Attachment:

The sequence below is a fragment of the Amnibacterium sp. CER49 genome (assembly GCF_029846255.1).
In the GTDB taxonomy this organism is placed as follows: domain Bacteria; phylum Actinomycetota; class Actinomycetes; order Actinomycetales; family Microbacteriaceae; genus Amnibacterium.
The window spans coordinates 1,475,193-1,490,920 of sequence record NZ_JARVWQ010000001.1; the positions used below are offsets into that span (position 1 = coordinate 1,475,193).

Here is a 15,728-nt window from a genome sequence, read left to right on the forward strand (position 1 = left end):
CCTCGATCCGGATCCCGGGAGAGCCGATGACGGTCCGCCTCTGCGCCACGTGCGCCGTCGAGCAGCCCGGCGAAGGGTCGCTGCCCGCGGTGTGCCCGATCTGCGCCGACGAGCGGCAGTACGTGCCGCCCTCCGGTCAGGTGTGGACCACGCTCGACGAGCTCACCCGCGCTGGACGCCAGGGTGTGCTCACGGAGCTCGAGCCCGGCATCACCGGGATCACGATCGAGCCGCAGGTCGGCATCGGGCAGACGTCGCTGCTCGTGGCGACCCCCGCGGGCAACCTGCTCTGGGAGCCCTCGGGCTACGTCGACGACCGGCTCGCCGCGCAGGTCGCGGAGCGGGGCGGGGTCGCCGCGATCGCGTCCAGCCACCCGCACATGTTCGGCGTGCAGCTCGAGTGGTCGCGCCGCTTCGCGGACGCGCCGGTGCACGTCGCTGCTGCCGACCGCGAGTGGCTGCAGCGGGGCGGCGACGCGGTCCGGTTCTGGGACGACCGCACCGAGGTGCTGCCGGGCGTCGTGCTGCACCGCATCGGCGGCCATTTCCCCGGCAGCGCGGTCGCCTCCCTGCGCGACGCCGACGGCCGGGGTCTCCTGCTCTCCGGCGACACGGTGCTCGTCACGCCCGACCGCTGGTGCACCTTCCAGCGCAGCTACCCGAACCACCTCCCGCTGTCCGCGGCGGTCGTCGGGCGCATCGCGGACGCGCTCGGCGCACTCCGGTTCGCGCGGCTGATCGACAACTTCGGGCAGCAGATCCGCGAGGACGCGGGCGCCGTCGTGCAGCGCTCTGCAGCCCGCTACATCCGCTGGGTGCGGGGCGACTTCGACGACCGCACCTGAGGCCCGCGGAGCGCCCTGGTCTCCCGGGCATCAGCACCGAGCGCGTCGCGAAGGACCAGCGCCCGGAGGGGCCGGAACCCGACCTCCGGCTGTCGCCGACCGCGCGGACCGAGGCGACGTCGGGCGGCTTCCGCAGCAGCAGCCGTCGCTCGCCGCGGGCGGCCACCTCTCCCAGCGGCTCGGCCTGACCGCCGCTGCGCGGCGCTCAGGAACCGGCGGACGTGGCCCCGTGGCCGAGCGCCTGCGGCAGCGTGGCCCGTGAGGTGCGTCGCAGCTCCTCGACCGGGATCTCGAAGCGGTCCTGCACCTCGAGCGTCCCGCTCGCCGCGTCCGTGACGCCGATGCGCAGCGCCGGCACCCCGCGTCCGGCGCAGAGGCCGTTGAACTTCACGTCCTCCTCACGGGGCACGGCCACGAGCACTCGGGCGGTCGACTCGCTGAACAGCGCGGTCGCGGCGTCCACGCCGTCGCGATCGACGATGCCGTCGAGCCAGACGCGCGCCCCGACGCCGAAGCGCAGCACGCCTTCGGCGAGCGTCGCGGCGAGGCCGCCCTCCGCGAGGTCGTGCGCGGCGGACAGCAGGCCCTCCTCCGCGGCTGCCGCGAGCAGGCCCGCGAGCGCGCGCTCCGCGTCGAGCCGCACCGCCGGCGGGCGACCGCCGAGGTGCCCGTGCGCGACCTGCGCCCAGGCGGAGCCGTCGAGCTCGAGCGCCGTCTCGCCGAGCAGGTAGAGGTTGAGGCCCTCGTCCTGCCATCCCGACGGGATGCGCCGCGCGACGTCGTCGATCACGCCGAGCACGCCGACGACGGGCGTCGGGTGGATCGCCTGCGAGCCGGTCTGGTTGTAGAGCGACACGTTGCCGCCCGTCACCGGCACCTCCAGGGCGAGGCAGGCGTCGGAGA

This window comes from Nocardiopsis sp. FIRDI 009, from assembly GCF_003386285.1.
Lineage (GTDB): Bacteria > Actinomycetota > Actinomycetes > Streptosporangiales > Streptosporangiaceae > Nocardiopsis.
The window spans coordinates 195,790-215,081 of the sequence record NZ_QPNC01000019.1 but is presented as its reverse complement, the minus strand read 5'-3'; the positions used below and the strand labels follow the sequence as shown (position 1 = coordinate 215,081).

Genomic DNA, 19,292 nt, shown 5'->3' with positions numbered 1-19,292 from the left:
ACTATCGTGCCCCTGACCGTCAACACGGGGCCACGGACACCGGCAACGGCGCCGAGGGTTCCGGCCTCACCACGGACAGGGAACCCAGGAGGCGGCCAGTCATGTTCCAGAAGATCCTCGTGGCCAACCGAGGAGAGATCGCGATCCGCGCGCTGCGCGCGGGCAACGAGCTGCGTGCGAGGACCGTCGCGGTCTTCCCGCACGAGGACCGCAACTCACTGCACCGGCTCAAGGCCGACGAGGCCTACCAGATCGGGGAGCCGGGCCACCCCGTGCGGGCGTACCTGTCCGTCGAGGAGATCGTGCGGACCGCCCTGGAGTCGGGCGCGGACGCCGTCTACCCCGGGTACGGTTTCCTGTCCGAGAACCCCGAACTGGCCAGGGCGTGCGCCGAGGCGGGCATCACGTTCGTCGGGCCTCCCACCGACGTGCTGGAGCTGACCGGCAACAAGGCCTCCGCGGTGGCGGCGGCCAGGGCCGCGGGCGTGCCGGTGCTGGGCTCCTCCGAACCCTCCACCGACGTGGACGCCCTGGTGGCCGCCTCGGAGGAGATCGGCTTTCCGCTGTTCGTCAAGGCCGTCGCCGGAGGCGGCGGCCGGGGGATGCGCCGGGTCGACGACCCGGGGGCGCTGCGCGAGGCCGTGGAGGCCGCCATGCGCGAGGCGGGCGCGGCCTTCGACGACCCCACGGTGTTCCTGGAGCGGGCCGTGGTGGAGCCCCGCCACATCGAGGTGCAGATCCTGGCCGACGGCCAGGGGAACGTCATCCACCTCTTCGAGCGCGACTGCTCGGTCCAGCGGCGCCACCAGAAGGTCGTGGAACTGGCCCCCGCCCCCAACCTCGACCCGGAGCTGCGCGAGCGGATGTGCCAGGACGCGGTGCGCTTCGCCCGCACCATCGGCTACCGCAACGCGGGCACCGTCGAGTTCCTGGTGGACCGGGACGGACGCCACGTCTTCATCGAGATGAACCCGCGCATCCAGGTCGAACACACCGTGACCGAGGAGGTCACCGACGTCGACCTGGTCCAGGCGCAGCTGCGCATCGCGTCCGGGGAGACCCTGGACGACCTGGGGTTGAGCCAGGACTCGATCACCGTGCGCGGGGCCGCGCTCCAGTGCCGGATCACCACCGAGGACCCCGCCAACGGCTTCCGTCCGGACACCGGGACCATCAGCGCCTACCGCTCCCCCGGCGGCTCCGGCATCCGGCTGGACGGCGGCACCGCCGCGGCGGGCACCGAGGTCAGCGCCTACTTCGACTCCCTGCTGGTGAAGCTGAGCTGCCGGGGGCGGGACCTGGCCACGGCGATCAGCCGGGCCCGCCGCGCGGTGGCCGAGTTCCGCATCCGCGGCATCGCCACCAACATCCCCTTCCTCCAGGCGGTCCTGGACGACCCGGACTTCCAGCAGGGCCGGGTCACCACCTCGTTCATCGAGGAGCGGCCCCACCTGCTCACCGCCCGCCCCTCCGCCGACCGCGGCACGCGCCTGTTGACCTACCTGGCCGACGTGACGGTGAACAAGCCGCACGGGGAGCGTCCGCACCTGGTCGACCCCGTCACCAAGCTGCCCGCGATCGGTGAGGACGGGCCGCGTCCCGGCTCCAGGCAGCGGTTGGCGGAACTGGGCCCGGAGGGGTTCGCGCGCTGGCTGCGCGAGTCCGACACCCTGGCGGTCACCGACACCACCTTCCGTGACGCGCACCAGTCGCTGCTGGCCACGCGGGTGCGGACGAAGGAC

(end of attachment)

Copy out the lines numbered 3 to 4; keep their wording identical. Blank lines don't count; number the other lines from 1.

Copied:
The window spans coordinates 1,475,193-1,490,920 of sequence record NZ_JARVWQ010000001.1; the positions used below are offsets into that span (position 1 = coordinate 1,475,193).

Here is a 15,728-nt window from a genome sequence, read left to right on the forward strand (position 1 = left end):